J. Michael Bishop and Harold Varmus, colleagues at the University of California School of Medicine in San Francisco, shared the 1989 Nobel Prize in physiology or medicine "for their discovery of the cellular origin of retroviral oncogenes". This large family of genes controls the normal growth and division of cells ('onco' is Greek for bulk or mass). Disturbances in these oncogenes can lead to transformation of a normal cell into a tumour cell and result in cancer. The term oncogene was introduced in the 1960s to denote special parts of the genetic material of certain viruses. The first oncogenic virus was discovered by Peyton Rous in 1910. ' Rous sarcoma virus' is a retrovirus, which uses a reverse transcriptase enzyme to turn infected RNA (ribonucleic acid) into DNA (deoxyribonucleic acid), effectively integrating the virus into the body's make-up.
Through their investigation of the Rous sarcoma virus, Bishop and Varmus demonstrated the origin of oncogenes. Their work has increased knowledge about tumour development and the systems that govern the normal growth of cells.
Bishop was born on February 22, 1936 in York, Pennsylvania, the son (one of three children) of a Lutheran minister and had little contact with city life until his early 20s. He attended rural schools but was a keen student and, inspired by the family doctor, entered Gettysburg College to study chemistry, intent on a medical career. He graduated in 1957 and went on to Harvard Medical School. Bishop married his sweetheart from Gettysburg, Kathryn Putman and they have two sons. He also developed a passion for molecular biology and took a course in animal virology. He graduated in 1962 and joined the Massachusetts General Hospital as a house doctor for two years before beginning research at the National Institutes of Health in Bethesda, Maryland. In 1968, after a year's sabbatical to Hamburg, Germany, Bishop joined his former mentor Leon Levintow at UCSF. It was there that he also met Warren Levinson, who was studying the Rous Sarcoma Virus. The trio joined forces but it was Howard Temin and David Baltimore who discovered reverse transcriptase.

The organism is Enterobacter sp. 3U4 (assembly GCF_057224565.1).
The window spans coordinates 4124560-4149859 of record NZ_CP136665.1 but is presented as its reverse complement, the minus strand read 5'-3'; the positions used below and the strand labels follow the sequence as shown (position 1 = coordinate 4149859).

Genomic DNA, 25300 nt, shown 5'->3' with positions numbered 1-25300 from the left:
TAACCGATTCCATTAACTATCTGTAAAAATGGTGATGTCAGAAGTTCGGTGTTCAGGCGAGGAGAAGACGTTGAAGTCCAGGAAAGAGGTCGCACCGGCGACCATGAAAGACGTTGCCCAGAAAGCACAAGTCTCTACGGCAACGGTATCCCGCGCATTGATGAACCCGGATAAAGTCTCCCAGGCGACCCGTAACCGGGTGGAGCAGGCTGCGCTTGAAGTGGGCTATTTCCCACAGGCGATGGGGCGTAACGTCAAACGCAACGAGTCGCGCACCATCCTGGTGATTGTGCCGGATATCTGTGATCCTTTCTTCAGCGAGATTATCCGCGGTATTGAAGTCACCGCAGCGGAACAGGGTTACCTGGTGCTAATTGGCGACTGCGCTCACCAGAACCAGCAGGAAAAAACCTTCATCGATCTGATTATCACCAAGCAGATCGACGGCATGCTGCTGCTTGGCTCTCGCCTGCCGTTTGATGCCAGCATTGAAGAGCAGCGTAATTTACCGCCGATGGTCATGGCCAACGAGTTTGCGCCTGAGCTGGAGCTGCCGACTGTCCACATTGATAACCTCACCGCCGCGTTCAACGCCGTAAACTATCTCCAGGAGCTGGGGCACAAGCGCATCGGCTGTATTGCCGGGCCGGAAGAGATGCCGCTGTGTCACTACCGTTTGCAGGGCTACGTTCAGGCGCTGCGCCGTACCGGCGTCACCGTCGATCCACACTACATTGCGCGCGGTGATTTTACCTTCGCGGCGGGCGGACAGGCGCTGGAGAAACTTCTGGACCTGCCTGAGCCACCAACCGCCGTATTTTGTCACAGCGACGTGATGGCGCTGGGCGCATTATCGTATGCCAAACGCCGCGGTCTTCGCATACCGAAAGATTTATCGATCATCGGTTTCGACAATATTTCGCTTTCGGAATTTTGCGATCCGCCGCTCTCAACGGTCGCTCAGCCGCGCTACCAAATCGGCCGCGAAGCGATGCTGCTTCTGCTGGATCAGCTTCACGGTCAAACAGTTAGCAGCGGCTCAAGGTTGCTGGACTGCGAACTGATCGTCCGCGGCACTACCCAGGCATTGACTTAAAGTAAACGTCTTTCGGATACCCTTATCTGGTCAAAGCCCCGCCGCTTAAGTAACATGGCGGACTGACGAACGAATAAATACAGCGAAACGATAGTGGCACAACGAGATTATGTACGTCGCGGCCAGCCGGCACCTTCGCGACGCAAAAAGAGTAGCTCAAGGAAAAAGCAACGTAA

Bishop continued his work, however, and was joined in 1970 by Harold Varmus. Together (and aided by Dominique Stehelin, Deborah Spector and Peter Vogt) they used one variant of the Rous virus that contained an oncogenic gene and another which did not in order to construct a nucleic acid probe that identified the oncogene in different species throughout the animal kingdom. They published their findings in 1976. Bishop rose to Professor of Microbiology and Immunology at UCSF and director of the GW Hooper Research Foundation and of the educational Program in Biological Sciences. He has collected numerous awards, mostly with Varmus, and is a member of several American scientific academies and societies.
This text and the picture of the Nobel Laureate were taken from the book: "NOBELS Nobel Laureates photographed by Peter Badge" (WILEY-VCH, 2008).